It doesn’t matter what Iain Duncan Smith believes, his figures were wrong – plainly wrong.

He has no business peddling them around the TV and radio studios as though they’re set in stone.

He has no business mentioning them at all.

And, if he is determined to keep pushing his falsehoods on us, claiming they aren’t lies because he believes in them, then he has no business being a Cabinet Minister.

Police move on campaigners for “criminal acts against DWP”

Having Mr Bean in the Cabinet – or at least his alter-ego, Rowan Atkinson – might not be as ridiculous as this image suggests. He talked more sense in a 10-minute presentation about free speech than the Department for Work and Pensions has in the last two and a half years.

Some of you may be aware that police invaded the home of a campaigner for Disabled People Against Cuts, living in Cardiff, just before midnight yesterday (October 26).

Apparently she had been accused of “Criminal acts against the Department for Work and Pensions” – being that she has been highlighting the deaths of sick and disabled people following reassessment by Atos and the DWP for Employment and Support Allowance.

No charges were brought against the lady concerned and it is generally considered that this was an act of intimidation.

Since then, I have been informed of three other incidents in which police either visited campaigners at home or stopped them in the street to, in colloquial terms, “put the frighteners on them”. Two were vulnerable women with mental illness, one of whom lives alone.

The forces allegedly involved were South Wales, Dyfed Powys and North Yorkshire Police.

I don’t know what legislation these constables were quoting as the legal grounds for these intrusions. It seems likely it may have been the Public Order Act, section five, which states, “(1) A person is guilty of an offence if he: (a) uses threatening, abusive or insulting words or behaviour, or disorderly behaviour, or (b) displays any writing, sign or other visible representation which is threatening, abusive or insulting, within the hearing or sight of a person likely to be caused harassment, alarm or distress thereby.”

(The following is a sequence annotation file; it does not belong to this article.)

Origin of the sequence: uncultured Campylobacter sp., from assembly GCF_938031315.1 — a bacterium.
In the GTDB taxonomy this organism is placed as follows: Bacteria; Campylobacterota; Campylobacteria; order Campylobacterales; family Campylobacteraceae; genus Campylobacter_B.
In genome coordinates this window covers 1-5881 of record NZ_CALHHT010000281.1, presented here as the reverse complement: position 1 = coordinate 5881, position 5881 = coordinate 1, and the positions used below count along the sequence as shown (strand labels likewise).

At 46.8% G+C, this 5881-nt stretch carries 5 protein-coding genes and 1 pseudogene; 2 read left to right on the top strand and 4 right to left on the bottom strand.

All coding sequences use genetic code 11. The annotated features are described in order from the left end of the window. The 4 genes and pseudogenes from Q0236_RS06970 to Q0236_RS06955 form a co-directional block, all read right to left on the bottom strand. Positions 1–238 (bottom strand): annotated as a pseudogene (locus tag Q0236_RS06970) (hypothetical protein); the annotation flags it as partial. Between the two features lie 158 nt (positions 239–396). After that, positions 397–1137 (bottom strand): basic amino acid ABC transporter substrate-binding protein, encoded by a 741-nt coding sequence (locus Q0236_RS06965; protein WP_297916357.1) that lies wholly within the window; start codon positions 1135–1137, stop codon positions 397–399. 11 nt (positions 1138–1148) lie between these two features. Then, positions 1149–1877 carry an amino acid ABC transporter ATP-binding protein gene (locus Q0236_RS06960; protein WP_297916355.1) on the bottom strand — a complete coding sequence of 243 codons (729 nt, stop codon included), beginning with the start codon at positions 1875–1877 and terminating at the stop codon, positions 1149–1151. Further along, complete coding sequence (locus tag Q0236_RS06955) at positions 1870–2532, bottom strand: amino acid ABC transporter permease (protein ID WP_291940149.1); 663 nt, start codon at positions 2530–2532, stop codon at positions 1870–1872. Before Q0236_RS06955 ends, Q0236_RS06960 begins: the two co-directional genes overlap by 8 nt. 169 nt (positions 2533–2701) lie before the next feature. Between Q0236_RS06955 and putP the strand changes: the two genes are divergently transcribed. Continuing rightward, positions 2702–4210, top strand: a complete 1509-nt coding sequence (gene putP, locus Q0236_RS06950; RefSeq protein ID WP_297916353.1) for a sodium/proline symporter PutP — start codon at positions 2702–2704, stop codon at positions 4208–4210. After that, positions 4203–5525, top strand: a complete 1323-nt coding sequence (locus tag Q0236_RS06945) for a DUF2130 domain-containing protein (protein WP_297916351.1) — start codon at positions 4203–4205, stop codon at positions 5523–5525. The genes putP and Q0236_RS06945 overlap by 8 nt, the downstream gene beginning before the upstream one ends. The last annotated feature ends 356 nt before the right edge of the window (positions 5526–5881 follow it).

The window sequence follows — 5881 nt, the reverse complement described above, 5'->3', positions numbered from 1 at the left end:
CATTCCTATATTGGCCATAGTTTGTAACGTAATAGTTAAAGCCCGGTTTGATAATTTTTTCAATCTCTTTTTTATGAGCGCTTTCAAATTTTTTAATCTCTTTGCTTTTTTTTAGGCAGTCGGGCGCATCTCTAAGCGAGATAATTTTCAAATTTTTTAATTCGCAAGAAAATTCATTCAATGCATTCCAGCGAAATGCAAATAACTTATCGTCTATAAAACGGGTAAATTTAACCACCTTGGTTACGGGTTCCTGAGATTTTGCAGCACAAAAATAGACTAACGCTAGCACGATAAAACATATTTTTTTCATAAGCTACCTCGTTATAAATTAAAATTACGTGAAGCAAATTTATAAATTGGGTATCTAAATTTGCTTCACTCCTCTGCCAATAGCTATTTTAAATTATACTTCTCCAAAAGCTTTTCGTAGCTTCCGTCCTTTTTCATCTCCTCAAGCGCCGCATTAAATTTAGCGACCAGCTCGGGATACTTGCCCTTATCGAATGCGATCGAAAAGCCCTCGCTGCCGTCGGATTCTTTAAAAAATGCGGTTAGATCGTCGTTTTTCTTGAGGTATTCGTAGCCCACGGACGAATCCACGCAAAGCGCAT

But this applies only if a person has been the victim – not an organisation like the DWP.

If it is the Public Order Act, then this provides an opportunity to quote Rowan Atkinson’s speech at the ‘Reform Section 5’ Parliamentary reception earlier this month.

Mention of Mr Atkinson may have already invoked, in your mind, the ‘Constable Savage’ sketch from Not The 9 O’Clock News, in which a police officer is berated for arresting the same man on charges of “Walking on the cracks in the pavement”, “Walking around with an offensive wife”, and “Looking at me in a funny way”, amongst others.

If it didn’t, go and watch the speech because he makes free reference to that sketch in it.

“I suspect [I am] highly unlikely to be arrested for whatever laws exist to contain free expression because of the undoubtedly privileged position that is afforded to those of a high public profile,” said Mr Atkinson.

“My concerns are… more for those who are more vulnerable because of their lower profile – like the man arrested in Oxford for calling a police horse ‘gay’.”

He said: “Even for actions that were withdrawn, people were arrested, questioned, taken to court… and then released. That isn’t a law working properly. That is censoriousness of the most intimidating kind, guaranteed to have… a ‘chilling effect’ on free expression and free protest.”

He said: “The reasonable and well-intentioned ambition to contain obnoxious elements in society has created a society of an extraordinarily authoritarian and controlling nature. It is what you might call ‘the new intolerance’ – a new but intense desire to gag uncomfortable voices of dissent.

“Underlying prejudices, injustices or resentments are not addressed by arresting people; they are addressed by the issues being aired, argued and dealt with, preferably outside the legal process.”

Hear, hear.

Of course, this all makes the police look even worse than they’ve been made to seem in recent weeks. First the Hillsborough cover-up came out into the open, then the (many) Jimmy Savile cover-ups, and now – yet again – it seems the government is using police services across the country as a tool for political repression.

The ability to rely on an impartial system of law and order underpins the whole of British society. Use of the police in this way erodes confidence in law and order and, therefore, in society itself.

Police intimidation of those who speak out against the injustices of the DWP and its Atos employees is not only an attack on free speech; it is an attack on the entire philosophy on which our society is based.